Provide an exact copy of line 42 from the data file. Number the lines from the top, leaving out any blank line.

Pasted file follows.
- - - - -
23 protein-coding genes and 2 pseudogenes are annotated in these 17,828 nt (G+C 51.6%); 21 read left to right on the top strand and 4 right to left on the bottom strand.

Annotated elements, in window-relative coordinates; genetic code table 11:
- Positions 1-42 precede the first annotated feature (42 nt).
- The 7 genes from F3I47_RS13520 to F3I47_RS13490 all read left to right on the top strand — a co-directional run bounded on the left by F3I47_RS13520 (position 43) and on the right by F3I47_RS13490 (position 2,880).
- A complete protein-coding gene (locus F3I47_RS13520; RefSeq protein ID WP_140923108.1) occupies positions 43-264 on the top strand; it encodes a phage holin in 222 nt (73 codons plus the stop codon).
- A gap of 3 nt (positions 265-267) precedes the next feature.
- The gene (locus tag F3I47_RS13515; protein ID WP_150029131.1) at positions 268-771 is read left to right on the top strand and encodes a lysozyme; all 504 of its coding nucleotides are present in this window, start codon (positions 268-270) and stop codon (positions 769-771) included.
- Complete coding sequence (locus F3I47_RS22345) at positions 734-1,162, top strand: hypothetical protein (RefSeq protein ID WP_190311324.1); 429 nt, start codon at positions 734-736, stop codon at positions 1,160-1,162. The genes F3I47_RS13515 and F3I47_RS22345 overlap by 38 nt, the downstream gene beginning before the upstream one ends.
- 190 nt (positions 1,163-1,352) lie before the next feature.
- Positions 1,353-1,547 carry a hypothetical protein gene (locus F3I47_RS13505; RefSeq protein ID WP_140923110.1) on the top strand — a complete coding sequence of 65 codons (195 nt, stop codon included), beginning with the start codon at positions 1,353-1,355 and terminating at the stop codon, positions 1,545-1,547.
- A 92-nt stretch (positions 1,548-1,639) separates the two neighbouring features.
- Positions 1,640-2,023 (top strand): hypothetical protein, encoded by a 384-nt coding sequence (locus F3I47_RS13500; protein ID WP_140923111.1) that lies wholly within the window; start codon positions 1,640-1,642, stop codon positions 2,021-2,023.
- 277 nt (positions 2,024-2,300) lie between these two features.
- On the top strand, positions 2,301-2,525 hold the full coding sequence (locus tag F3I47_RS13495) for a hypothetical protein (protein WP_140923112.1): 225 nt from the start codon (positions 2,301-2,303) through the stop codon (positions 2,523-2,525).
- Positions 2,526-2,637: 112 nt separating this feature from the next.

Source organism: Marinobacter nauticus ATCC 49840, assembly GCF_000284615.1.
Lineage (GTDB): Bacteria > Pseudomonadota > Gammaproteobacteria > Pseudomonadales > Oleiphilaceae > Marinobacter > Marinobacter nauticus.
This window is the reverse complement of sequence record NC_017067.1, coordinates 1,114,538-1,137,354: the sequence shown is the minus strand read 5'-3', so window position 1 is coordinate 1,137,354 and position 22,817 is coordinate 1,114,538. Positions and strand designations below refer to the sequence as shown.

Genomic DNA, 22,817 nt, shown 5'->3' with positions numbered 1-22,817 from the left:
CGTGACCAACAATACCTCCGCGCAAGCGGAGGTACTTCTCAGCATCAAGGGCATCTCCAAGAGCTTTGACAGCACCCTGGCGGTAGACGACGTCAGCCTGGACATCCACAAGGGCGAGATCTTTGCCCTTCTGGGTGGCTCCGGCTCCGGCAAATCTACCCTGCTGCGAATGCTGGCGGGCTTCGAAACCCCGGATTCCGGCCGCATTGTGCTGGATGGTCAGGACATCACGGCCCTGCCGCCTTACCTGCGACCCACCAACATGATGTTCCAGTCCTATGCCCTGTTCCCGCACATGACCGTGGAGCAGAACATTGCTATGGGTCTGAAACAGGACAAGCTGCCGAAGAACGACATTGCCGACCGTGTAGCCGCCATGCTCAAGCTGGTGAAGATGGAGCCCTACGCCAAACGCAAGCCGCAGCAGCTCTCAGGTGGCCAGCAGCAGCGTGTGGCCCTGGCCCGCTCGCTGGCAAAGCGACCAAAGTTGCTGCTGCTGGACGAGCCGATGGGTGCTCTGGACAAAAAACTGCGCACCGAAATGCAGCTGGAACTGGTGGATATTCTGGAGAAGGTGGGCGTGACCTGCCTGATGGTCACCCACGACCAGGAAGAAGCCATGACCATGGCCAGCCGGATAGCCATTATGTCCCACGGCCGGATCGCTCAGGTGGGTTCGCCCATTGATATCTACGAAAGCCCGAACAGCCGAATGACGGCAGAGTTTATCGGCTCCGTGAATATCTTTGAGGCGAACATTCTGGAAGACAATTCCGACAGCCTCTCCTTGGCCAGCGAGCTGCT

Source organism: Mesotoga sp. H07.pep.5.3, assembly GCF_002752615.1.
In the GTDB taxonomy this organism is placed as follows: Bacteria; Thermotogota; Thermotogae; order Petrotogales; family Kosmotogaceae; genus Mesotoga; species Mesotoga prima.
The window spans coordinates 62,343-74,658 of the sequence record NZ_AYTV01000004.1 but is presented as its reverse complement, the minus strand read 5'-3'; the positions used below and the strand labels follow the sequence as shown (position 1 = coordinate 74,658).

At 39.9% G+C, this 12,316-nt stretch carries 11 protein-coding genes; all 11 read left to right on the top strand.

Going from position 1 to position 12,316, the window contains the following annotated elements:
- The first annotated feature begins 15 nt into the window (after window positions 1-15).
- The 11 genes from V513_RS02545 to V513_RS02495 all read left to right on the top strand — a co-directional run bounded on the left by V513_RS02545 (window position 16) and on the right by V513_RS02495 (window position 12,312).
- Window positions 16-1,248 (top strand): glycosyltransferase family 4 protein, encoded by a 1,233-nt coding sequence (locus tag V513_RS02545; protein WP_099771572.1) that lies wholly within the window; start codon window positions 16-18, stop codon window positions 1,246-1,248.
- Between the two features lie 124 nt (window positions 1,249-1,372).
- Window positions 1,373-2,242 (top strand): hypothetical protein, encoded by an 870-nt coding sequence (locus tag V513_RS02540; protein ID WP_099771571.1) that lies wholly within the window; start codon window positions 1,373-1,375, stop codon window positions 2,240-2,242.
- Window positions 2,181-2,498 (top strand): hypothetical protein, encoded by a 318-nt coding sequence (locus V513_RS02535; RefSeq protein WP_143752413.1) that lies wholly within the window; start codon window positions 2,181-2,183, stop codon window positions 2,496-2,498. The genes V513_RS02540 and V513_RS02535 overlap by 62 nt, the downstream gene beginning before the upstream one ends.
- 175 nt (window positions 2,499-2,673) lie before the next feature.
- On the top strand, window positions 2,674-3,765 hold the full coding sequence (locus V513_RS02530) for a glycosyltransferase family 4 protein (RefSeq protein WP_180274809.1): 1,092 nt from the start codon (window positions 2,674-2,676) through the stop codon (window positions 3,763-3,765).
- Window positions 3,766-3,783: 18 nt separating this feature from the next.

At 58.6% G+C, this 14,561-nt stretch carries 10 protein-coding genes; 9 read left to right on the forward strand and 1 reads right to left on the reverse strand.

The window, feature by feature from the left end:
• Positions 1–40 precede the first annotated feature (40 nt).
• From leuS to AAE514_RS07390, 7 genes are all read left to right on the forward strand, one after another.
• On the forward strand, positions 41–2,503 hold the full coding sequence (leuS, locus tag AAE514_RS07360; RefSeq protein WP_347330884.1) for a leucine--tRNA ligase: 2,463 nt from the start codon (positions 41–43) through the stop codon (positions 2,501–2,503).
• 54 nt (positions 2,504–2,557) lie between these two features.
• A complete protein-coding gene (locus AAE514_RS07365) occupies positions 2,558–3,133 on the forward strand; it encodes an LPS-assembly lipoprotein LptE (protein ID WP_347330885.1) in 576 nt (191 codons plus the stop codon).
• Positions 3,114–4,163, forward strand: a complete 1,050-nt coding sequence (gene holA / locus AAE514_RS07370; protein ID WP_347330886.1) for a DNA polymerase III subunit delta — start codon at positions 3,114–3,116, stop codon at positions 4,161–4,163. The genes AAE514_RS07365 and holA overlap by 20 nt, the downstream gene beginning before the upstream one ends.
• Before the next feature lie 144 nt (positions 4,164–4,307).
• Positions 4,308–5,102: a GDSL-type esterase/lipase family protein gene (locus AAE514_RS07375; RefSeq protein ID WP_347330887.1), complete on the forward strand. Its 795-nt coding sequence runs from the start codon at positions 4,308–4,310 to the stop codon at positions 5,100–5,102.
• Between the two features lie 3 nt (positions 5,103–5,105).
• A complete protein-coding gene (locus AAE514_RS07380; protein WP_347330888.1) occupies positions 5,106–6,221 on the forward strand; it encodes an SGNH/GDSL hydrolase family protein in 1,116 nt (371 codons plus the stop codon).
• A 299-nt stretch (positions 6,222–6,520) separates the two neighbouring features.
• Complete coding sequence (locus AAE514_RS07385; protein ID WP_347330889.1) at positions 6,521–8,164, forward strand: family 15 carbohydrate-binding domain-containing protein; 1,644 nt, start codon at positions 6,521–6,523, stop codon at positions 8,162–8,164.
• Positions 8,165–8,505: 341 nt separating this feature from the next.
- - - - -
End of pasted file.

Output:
• Positions 3,114–4,163, forward strand: a complete 1,050-nt coding sequence (gene holA / locus AAE514_RS07370; protein ID WP_347330886.1) for a DNA polymerase III subunit delta — start codon at positions 3,114–3,116, stop codon at positions 4,161–4,163. The genes AAE514_RS07365 and holA overlap by 20 nt, the downstream gene beginning before the upstream one ends.